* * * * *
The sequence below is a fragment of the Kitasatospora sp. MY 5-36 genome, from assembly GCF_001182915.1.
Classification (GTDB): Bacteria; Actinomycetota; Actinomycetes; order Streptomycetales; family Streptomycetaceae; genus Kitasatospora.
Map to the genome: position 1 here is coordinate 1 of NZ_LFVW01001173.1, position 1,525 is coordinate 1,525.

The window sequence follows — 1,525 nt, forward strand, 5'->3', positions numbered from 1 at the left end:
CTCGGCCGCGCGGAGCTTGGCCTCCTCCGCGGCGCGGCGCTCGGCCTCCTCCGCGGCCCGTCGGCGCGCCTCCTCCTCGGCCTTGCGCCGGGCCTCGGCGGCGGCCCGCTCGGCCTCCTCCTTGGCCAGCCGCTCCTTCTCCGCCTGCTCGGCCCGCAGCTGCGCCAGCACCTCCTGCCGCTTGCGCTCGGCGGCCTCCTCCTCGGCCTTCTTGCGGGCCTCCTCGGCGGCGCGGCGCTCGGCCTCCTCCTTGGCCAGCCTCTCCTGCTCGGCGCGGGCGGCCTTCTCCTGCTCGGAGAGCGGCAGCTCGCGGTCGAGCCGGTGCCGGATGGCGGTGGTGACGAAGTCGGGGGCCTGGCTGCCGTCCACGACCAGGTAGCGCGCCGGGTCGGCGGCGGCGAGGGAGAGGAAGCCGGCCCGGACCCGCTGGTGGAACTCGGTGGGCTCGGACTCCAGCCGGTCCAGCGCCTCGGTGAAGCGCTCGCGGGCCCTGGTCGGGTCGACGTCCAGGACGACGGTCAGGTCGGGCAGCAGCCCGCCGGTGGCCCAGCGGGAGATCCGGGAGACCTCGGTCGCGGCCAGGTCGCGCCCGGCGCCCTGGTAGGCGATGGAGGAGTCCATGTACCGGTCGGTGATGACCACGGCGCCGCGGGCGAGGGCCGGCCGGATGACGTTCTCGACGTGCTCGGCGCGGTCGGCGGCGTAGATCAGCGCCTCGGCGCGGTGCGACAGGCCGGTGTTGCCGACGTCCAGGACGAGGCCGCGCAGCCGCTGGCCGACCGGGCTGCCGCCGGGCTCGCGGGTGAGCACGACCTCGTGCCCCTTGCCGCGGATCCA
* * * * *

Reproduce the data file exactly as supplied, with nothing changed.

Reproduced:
The sequence below is a fragment of the Kitasatospora sp. MY 5-36 genome, from assembly GCF_001182915.1.
Classification (GTDB): Bacteria; Actinomycetota; Actinomycetes; order Streptomycetales; family Streptomycetaceae; genus Kitasatospora.
Map to the genome: position 1 here is coordinate 1 of NZ_LFVW01001173.1, position 1,525 is coordinate 1,525.

The window sequence follows — 1,525 nt, forward strand, 5'->3', positions numbered from 1 at the left end:
CTCGGCCGCGCGGAGCTTGGCCTCCTCCGCGGCGCGGCGCTCGGCCTCCTCCGCGGCCCGTCGGCGCGCCTCCTCCTCGGCCTTGCGCCGGGCCTCGGCGGCGGCCCGCTCGGCCTCCTCCTTGGCCAGCCGCTCCTTCTCCGCCTGCTCGGCCCGCAGCTGCGCCAGCACCTCCTGCCGCTTGCGCTCGGCGGCCTCCTCCTCGGCCTTCTTGCGGGCCTCCTCGGCGGCGCGGCGCTCGGCCTCCTCCTTGGCCAGCCTCTCCTGCTCGGCGCGGGCGGCCTTCTCCTGCTCGGAGAGCGGCAGCTCGCGGTCGAGCCGGTGCCGGATGGCGGTGGTGACGAAGTCGGGGGCCTGGCTGCCGTCCACGACCAGGTAGCGCGCCGGGTCGGCGGCGGCGAGGGAGAGGAAGCCGGCCCGGACCCGCTGGTGGAACTCGGTGGGCTCGGACTCCAGCCGGTCCAGCGCCTCGGTGAAGCGCTCGCGGGCCCTGGTCGGGTCGACGTCCAGGACGACGGTCAGGTCGGGCAGCAGCCCGCCGGTGGCCCAGCGGGAGATCCGGGAGACCTCGGTCGCGGCCAGGTCGCGCCCGGCGCCCTGGTAGGCGATGGAGGAGTCCATGTACCGGTCGGTGATGACCACGGCGCCGCGGGCGAGGGCCGGCCGGATGACGTTCTCGACGTGCTCGGCGCGGTCGGCGGCGTAGATCAGCGCCTCGGCGCGGTGCGACAGGCCGGTGTTGCCGACGTCCAGGACGAGGCCGCGCAGCCGCTGGCCGACCGGGCTGCCGCCGGGCTCGCGGGTGAGCACGACCTCGTGCCCCTTGCCGCGGATCCA